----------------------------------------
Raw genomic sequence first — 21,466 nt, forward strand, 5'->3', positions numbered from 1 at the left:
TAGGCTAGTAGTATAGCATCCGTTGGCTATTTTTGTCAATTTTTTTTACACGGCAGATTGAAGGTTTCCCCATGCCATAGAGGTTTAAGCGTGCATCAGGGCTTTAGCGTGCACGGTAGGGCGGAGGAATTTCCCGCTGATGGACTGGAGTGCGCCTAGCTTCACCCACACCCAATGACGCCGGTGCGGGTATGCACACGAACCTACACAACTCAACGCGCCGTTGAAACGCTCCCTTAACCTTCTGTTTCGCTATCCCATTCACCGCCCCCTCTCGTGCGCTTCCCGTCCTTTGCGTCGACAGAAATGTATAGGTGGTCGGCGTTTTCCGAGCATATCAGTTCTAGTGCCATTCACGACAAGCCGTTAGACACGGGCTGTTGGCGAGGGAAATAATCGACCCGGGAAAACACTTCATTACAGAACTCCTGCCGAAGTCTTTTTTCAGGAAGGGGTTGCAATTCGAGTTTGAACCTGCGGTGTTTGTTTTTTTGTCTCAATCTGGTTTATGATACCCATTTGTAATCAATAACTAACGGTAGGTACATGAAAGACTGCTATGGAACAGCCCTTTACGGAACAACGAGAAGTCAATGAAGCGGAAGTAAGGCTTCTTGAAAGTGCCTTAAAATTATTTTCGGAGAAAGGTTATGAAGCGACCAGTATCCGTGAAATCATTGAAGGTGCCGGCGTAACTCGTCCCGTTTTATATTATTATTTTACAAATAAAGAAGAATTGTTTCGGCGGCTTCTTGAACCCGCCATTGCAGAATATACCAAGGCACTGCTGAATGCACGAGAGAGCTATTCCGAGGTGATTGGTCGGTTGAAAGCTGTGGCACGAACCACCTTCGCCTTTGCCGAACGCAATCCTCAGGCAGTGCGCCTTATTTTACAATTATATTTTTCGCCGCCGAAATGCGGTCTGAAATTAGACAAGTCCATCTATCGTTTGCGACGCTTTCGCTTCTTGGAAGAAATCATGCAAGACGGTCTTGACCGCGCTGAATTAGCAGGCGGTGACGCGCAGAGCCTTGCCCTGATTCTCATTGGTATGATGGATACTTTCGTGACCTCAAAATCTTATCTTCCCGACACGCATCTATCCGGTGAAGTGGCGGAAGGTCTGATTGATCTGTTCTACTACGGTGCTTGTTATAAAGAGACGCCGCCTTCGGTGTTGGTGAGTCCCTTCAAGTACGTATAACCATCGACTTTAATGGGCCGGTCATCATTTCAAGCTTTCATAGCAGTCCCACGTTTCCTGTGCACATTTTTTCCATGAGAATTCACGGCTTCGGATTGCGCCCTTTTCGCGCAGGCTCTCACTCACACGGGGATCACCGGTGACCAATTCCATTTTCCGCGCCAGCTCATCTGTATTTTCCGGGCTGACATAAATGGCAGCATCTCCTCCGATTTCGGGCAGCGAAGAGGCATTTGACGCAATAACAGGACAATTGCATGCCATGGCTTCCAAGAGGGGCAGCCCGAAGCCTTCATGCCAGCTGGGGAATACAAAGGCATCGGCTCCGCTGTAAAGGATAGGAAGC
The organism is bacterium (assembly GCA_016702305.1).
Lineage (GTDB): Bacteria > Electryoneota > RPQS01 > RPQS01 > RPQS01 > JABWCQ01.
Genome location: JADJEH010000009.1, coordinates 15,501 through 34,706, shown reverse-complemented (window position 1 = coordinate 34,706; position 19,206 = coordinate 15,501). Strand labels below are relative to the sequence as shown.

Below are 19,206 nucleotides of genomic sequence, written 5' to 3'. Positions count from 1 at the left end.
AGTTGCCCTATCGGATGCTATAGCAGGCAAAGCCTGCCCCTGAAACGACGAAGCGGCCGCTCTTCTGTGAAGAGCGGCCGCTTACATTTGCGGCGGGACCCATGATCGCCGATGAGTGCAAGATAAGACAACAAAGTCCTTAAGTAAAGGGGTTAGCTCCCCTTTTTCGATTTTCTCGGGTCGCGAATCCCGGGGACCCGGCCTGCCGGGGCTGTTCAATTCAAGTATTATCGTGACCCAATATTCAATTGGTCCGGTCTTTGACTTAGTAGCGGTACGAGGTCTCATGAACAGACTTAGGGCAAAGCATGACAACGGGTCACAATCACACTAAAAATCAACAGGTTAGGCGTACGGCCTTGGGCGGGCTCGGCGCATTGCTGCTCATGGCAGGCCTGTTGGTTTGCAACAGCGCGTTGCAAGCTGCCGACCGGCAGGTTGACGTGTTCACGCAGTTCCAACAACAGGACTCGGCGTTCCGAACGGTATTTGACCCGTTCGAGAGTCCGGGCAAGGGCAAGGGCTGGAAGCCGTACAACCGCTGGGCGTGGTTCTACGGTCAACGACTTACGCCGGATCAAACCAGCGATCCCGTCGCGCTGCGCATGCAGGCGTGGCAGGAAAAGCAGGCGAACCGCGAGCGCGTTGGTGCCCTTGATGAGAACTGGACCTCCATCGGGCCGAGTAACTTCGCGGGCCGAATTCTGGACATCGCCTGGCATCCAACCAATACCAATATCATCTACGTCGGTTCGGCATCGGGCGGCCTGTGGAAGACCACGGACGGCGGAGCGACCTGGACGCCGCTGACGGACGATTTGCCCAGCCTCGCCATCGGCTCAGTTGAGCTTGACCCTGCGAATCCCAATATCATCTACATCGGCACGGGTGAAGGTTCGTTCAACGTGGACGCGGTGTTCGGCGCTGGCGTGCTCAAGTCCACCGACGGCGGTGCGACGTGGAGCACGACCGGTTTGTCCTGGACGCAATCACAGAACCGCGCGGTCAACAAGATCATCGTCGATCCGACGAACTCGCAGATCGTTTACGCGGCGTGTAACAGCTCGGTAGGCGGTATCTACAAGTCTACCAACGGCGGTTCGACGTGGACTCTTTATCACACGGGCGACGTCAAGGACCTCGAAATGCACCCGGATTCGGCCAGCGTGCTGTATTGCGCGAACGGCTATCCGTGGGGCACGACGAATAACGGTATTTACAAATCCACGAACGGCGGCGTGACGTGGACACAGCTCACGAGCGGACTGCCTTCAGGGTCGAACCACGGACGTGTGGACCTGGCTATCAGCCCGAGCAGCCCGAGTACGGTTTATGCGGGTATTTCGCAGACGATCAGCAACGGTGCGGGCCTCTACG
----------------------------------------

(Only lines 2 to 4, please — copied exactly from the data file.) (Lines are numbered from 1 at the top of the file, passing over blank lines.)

TAGGCTAGTAGTATAGCATCCGTTGGCTATTTTTGTCAATTTTTTTTACACGGCAGATTGAAGGTTTCCCCATGCCATAGAGGTTTAAGCGTGCATCAGGGCTTTAGCGTGCACGGTAGGGCGGAGGAATTTCCCGCTGATGGACTGGAGTGCGCCTAGCTTCACCCACACCCAATGACGCCGGTGCGGGTATGCACACGAACCTACACAACTCAACGCGCCGTTGAAACGCTCCCTTAACCTTCTGTTTCGCTATCCCATTCACCGCCCCCTCTCGTGCGCTTCCCGTCCTTTGCGTCGACAGAAATGTATAGGTGGTCGGCGTTTTCCGAGCATATCAGTTCTAGTGCCATTCACGACAAGCCGTTAGACACGGGCTGTTGGCGAGGGAAATAATCGACCCGGGAAAACACTTCATTACAGAACTCCTGCCGAAGTCTTTTTTCAGGAAGGGGTTGCAATTCGAGTTTGAACCTGCGGTGTTTGTTTTTTTGTCTCAATCTGGTTTATGATACCCATTTGTAATCAATAACTAACGGTAGGTACATGAAAGACTGCTATGGAACAGCCCTTTACGGAACAACGAGAAGTCAATGAAGCGGAAGTAAGGCTTCTTGAAAGTGCCTTAAAATTATTTTCGGAGAAAGGTTATGAAGCGACCAGTATCCGTGAAATCATTGAAGGTGCCGGCGTAACTCGTCCCGTTTTATATTATTATTTTACAAATAAAGAAGAATTGTTTCGGCGGCTTCTTGAACCCGCCATTGCAGAATATACCAAGGCACTGCTGAATGCACGAGAGAGCTATTCCGAGGTGATTGGTCGGTTGAAAGCTGTGGCACGAACCACCTTCGCCTTTGCCGAACGCAATCCTCAGGCAGTGCGCCTTATTTTACAATTATATTTTTCGCCGCCGAAATGCGGTCTGAAATTAGACAAGTCCATCTATCGTTTGCGACGCTTTCGCTTCTTGGAAGAAATCATGCAAGACGGTCTTGACCGCGCTGAATTAGCAGGCGGTGACGCGCAGAGCCTTGCCCTGATTCTCATTGGTATGATGGATACTTTCGTGACCTCAAAATCTTATCTTCCCGACACGCATCTATCCGGTGAAGTGGCGGAAGGTCTGATTGATCTGTTCTACTACGGTGCTTGTTATAAAGAGACGCCGCCTTCGGTGTTGGTGAGTCCCTTCAAGTACGTATAACCATCGACTTTAATGGGCCGGTCATCATTTCAAGCTTTCATAGCAGTCCCACGTTTCCTGTGCACATTTTTTCCATGAGAATTCACGGCTTCGGATTGCGCCCTTTTCGCGCAGGCTCTCACTCACACGGGGATCACCGGTGACCAATTCCATTTTCCGCGCCAGCTCATCTGTATTTTCCGGGCTGACATAAATGGCAGCATCTCCTCCGATTTCGGGCAGCGAAGAGGCATTTGACGCAATAACAGGACAATTGCATGCCATGGCTTCCAAGAGGGGCAGCCCGAAGCCTTCATGCCAGCTGGGGAATACAAAGGCATCGGCTCCGCTGTAAAGGATAGGAAGC
The organism is bacterium (assembly GCA_016702305.1).
Lineage (GTDB): Bacteria > Electryoneota > RPQS01 > RPQS01 > RPQS01 > JABWCQ01.